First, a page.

Paris mounted police, from Funcken

Close-up of one mounted policeman

The Austrian cuirassier uses the same bicorne head as many of the French.  As “toy soldiers” I compromised and painted the backplate cast on the figure, although the Austrians historically only wore breastplates.  My general goal has been to save metal file work for when it is really needed.

Austrian Cuirassier, from Haythornthwaite

The French chasseur a cheval uses one of the two standard helmet heads included in the various molds, and the hussar body without modification.

French Chasseur a Cheval, from Funcken

The marching band turned out to be more difficult than expected.  The marching band mold has a figure with his arms extended, which would require various levels of re-posing to hold the instruments included.  He turns out to be incredibly difficult to cast, and I could barely get enough to do the drum section.  Fortunately there is a fifer mold, which casts very reliably, so the band was filled out with fifers, plus a standard bearer and a regular officer “armed” with the conductor’s baton from the band mold.

French Marching Band

The French National Guards were the most fun to paint.  I did some light conversions with file work and putty to give most of them non-uniform trousers, and then painted them with patches, faded coats, and so forth. I used a mix of bicornes, some with plumes lost, both sideways and fore-and-aft, plus one bare head pulled in from the civilian mold.  As I expand, I am probably going to do a second equally ragged unit, painting a couple of figures at a time between regular units as a treat for making progress.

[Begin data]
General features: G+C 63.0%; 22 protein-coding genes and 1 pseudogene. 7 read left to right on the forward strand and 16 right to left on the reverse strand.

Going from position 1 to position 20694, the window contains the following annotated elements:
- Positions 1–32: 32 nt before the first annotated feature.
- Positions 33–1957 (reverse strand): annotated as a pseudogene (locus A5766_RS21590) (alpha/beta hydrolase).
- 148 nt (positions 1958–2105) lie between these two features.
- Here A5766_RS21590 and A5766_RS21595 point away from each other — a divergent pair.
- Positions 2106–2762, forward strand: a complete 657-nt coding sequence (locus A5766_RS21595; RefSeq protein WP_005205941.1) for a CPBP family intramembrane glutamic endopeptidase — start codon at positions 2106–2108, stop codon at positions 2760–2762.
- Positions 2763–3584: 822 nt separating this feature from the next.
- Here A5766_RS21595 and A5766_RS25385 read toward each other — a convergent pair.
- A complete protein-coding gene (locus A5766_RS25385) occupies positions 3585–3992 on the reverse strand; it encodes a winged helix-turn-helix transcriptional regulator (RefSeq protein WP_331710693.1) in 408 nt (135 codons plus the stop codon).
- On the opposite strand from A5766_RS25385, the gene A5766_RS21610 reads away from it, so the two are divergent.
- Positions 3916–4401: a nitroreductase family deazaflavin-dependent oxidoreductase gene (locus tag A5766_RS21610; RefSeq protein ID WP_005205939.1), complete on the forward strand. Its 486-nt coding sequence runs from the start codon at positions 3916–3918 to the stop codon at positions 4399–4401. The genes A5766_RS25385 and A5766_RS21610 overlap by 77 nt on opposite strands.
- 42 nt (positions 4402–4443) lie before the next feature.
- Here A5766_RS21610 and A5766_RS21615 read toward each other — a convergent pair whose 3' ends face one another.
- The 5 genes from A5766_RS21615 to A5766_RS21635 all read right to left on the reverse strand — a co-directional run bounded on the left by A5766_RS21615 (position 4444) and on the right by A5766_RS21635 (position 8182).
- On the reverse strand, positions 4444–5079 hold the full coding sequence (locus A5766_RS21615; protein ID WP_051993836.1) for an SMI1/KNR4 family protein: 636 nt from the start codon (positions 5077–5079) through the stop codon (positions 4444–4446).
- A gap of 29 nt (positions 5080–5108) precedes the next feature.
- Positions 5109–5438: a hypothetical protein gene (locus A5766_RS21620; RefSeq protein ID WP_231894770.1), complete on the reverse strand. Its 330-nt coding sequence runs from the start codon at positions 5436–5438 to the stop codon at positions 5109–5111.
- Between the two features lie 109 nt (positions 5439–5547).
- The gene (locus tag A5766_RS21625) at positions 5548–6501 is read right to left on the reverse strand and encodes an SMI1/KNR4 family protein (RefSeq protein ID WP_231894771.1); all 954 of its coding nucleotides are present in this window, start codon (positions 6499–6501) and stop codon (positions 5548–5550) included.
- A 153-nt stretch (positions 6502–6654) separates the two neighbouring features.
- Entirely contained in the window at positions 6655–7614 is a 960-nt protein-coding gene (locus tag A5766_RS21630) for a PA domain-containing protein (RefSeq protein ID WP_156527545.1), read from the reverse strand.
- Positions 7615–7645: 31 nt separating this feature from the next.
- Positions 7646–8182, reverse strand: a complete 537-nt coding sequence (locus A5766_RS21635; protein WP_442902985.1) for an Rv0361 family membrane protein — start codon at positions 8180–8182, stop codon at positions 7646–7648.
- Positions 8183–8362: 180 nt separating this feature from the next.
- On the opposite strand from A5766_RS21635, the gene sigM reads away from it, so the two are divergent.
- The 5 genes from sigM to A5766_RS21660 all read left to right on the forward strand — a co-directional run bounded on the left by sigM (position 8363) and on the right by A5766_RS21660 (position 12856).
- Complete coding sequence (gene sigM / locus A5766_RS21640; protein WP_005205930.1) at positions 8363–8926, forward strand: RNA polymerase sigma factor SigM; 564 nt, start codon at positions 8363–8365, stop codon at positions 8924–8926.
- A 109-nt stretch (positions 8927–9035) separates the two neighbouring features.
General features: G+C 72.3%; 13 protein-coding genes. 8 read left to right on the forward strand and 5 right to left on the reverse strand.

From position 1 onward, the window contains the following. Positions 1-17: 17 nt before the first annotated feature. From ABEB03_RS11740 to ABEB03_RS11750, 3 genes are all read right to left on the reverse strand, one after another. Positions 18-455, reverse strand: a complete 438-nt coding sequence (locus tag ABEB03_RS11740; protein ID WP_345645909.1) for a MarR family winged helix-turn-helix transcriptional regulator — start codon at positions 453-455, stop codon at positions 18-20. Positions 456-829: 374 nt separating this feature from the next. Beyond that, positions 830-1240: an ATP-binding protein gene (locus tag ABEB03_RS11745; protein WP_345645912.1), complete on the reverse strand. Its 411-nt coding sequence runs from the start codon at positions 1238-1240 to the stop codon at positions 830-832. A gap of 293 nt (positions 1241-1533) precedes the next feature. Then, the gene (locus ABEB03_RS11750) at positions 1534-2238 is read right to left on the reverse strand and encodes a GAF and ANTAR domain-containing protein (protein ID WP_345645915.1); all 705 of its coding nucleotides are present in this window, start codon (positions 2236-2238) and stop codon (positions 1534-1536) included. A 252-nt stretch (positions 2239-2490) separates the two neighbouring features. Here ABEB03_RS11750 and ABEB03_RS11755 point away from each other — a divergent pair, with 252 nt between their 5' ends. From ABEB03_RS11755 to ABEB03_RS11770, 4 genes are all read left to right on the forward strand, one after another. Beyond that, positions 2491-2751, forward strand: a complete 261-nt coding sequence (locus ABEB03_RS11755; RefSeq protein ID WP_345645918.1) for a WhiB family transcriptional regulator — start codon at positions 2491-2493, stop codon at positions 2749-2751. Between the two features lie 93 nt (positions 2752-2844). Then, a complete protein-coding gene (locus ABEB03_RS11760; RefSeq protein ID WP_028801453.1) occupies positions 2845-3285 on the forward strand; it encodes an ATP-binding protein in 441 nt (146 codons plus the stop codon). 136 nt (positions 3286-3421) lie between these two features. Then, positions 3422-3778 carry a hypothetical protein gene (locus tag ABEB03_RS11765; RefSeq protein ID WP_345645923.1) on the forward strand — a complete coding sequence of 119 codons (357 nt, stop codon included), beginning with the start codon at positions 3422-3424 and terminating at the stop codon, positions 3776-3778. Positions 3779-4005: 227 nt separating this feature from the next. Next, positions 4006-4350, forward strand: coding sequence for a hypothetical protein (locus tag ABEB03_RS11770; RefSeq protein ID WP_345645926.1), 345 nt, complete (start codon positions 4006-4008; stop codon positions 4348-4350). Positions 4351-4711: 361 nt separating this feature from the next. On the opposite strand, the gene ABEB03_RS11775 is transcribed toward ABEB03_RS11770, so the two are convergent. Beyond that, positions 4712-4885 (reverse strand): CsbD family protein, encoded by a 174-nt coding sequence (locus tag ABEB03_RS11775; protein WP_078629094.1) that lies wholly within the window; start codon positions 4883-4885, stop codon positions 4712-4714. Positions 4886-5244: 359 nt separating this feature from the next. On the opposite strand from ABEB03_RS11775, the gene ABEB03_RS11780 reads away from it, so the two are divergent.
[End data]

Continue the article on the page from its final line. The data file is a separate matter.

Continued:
French Garde National

The old French regular infantry wear something close enough to one of the helmets included in the mold set that I just used them as is.

Old French regular army

The Austrians were a pain.  The Austrian casket hat from the 1793 period is not included in the molds, so I attempted to file something down from Seven Years War grenadier mitres.  As my tolerance for filing diminished, I finished them up with a couple of bare heads.

Austrian infantry
Early on, the civilians stalled me.  Chris Palmer tried a couple of civilian conversions for me, the fellow in the green coat with a spike club, from a Meisterzinn SYW officer, and the guy with the pitchfork, from a Meisterzinn 16th century halberdier.  Ross, in a burst of enthusiasm, decided to sculpt a couple of civilians and make molds, so the rest of the men are from one of those two masters with varying amounts of conversion. The women are straight out of the Meisterzinn civilian mold, with both possible heads included.  

Civilians, some rather militant
I did one of the male civilians from the Meisterzinn mold up as a Representative on Mission, as a wild card for the Scarlet Pimpernel scenario.  He comes with the roll of paper clutched in his left hand, here undoubtedly representing a blank death warrant.

A Representative on Mission

That, then, is where the expansion starts, with five reasonable combat units (National Guards, regulars, and light cavalry for the French, infantry and cuirassiers for the Austrians) for AGW, a number of cameo roles, and some left-over cavalry to expand into six man units.

via The Sharp End of the Brush http://sharpbrush.blogspot.com/2019/06/expanding-french-revolution-project.html
from Tumblr https://harfordhawks.tumblr.com/post/185294691198